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Page:Popular Science Monthly Volume 73.djvu/309

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Unfortunately in the Province of Ontario it has become a political question, and there the government has adopted the Power Company which is causing the greatest amount of damage, although they could have obtained their supply from two other companies which are doing relatively little harm.

A prominent man at Niagara Falls, N. Y., has expressed himself as follows: "The subject of the diversion for power purposes is a burning question here, and a great number of unreliable and misleading statements have been made by interested parties to justify the diversion, stating that no damage will be done, and the work of Spencer" referring to my recent book on the Falls of Niagara[1]) "is most timely in giving the results of a scientific examination of the whole problem, with the data on which the conclusions are based." In that work, the data are brought down only to January, 1906, but this contribution is based upon additional information extended to the present day, enabling me to give fuller and more precise results than in the original work.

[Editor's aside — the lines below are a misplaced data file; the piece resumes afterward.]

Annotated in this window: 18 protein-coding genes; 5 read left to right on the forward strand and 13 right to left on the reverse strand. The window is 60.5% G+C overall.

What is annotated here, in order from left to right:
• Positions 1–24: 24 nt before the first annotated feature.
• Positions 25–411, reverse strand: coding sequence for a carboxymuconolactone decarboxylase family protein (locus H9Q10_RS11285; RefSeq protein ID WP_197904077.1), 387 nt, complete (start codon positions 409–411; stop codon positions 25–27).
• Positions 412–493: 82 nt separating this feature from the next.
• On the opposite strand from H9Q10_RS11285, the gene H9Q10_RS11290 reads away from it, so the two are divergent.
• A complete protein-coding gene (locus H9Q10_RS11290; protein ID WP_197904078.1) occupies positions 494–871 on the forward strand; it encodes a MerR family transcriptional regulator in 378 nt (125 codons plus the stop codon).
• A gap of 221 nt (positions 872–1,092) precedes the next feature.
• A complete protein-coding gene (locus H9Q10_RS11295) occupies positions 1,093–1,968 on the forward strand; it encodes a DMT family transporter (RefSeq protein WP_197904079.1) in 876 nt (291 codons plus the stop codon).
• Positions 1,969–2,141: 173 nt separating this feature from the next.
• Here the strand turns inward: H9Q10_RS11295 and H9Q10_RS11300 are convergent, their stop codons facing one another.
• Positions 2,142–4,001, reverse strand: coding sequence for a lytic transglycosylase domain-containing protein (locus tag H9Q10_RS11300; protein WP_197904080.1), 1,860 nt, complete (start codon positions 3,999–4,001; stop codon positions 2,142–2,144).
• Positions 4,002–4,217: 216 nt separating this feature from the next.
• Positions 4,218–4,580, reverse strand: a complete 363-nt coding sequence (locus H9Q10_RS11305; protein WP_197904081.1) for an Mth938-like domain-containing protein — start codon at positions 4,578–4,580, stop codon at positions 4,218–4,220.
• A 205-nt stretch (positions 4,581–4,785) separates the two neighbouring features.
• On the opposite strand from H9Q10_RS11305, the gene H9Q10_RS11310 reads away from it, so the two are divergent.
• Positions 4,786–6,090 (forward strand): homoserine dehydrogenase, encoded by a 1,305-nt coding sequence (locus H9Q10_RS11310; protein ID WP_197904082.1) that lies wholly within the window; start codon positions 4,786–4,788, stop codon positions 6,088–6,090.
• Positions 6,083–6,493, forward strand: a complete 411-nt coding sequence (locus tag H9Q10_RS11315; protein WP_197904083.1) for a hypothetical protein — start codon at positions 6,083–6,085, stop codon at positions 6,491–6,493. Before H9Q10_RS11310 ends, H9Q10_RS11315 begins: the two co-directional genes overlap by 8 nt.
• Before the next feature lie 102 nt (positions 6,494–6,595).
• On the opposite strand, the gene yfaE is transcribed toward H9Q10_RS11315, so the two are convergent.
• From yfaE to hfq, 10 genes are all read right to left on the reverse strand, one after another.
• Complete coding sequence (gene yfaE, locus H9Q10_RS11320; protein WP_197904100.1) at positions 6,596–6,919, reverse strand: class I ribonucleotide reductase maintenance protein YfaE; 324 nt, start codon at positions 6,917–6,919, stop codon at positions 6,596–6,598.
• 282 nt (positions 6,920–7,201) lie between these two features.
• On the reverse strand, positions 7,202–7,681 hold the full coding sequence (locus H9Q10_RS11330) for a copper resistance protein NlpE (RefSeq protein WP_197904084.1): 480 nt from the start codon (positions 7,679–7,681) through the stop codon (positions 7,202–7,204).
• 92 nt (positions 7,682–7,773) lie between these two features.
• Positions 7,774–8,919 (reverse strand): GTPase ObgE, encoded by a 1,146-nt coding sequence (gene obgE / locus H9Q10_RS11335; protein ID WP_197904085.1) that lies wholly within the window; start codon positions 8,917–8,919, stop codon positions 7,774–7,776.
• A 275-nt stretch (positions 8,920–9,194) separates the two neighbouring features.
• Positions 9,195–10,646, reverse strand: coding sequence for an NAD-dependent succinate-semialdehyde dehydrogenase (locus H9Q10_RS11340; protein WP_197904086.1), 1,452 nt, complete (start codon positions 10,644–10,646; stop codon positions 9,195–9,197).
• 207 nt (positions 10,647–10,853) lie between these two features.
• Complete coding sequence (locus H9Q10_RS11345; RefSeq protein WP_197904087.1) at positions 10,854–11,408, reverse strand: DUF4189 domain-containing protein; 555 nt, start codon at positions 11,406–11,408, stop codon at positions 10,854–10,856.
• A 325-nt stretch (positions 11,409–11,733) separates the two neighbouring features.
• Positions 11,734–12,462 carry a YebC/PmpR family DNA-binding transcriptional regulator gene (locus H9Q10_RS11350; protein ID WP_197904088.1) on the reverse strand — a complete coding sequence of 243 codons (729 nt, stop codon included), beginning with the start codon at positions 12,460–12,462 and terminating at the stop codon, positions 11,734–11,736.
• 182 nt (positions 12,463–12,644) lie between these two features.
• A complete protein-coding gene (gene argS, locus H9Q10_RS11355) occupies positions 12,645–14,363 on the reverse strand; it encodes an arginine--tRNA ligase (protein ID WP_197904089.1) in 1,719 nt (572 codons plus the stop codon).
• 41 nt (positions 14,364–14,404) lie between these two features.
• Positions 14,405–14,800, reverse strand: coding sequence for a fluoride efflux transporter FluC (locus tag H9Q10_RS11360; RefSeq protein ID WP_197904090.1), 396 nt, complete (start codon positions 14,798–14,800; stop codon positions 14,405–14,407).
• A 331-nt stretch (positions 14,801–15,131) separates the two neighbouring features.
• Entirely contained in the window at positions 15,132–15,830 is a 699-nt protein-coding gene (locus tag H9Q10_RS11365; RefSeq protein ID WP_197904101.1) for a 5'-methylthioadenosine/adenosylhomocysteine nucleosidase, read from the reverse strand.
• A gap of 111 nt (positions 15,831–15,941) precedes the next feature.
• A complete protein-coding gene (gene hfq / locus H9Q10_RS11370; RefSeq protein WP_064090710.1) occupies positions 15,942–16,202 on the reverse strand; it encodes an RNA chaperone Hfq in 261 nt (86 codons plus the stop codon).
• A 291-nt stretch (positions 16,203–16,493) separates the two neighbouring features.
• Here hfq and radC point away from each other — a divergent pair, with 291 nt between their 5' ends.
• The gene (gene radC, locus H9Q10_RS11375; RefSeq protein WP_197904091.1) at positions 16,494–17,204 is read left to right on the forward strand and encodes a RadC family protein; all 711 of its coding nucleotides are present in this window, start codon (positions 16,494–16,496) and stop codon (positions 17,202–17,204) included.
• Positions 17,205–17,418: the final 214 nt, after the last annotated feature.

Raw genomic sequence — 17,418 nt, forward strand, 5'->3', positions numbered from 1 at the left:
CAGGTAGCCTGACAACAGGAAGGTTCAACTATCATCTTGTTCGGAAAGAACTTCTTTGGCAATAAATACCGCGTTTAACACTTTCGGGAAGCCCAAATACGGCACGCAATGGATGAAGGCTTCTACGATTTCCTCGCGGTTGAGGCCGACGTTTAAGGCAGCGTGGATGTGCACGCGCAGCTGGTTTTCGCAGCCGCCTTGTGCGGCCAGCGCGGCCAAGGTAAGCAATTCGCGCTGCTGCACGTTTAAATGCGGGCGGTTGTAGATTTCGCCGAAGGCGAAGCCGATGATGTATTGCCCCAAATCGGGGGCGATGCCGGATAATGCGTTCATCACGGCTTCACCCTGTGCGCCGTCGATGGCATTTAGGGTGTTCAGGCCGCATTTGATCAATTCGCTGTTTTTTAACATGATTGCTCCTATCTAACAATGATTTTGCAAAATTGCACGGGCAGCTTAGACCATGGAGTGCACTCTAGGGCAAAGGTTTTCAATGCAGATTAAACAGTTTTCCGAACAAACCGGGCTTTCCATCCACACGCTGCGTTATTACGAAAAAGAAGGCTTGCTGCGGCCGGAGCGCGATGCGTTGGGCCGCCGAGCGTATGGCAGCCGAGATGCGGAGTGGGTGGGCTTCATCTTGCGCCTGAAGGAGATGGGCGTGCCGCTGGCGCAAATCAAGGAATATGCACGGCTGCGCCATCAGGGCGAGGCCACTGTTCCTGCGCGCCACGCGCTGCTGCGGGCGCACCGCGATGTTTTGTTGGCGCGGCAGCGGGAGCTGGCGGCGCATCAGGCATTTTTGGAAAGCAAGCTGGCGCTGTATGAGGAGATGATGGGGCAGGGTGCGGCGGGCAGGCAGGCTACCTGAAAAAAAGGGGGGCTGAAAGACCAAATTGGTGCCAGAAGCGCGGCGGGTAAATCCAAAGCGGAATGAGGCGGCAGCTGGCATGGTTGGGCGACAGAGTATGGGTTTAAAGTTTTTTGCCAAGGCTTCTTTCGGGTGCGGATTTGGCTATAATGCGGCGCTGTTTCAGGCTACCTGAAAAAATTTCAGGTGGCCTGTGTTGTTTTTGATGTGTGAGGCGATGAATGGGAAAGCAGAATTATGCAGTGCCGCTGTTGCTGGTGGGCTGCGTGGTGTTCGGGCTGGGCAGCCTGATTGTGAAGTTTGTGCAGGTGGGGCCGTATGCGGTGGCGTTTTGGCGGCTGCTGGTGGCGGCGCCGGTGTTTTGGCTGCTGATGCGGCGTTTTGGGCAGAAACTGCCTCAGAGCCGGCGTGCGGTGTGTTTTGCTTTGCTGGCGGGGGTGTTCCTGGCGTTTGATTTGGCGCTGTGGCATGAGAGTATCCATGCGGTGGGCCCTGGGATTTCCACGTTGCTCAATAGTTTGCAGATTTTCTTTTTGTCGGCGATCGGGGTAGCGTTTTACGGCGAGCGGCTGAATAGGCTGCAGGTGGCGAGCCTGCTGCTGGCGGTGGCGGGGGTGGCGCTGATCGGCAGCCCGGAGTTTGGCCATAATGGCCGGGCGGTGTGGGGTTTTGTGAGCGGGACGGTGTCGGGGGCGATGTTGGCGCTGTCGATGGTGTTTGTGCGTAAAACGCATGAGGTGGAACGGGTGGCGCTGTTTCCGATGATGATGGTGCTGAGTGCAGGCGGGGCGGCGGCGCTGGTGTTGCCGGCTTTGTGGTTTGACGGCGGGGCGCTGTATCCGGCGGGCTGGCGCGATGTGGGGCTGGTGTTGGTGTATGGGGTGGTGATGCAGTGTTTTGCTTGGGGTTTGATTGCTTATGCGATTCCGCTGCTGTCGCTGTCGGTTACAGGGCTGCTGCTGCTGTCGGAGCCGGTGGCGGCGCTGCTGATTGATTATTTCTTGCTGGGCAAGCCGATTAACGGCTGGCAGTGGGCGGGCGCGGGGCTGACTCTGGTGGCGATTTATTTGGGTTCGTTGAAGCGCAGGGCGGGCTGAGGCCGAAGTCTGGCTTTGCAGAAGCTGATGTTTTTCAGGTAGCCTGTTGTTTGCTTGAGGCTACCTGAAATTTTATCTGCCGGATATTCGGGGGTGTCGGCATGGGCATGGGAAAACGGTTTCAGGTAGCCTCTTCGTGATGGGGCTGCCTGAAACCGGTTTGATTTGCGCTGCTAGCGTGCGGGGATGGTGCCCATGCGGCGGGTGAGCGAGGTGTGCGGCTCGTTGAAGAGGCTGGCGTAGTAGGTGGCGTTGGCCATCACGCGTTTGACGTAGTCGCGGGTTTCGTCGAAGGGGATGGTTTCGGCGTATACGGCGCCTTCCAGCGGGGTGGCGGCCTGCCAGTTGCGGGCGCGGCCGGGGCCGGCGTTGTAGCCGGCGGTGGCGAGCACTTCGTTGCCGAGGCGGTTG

The preservation of the falls now depends upon the governments at Washington and Ottawa. In the United States, apart from those interested in the diversion of the water, there is a wide-spread sentiment in favor of saving the scenic wonders of Niagara. But now another interest joins hands with this, which is economic and of great magnitude, namely, the protection of navigation. It is to be hoped that the national governments will so control the matter that this unique world-treasure will be preserved for all time.

At the present time the commission recommends the use of 28,500 cubic feet per second for the two restricted American power companies and for the Chicago drainage canal, while 36,000 cubic feet per second are conceded to Canada.

  1. "The Falls of Niagara," by J. W. Spencer, Geological Survey of Canada, 1907.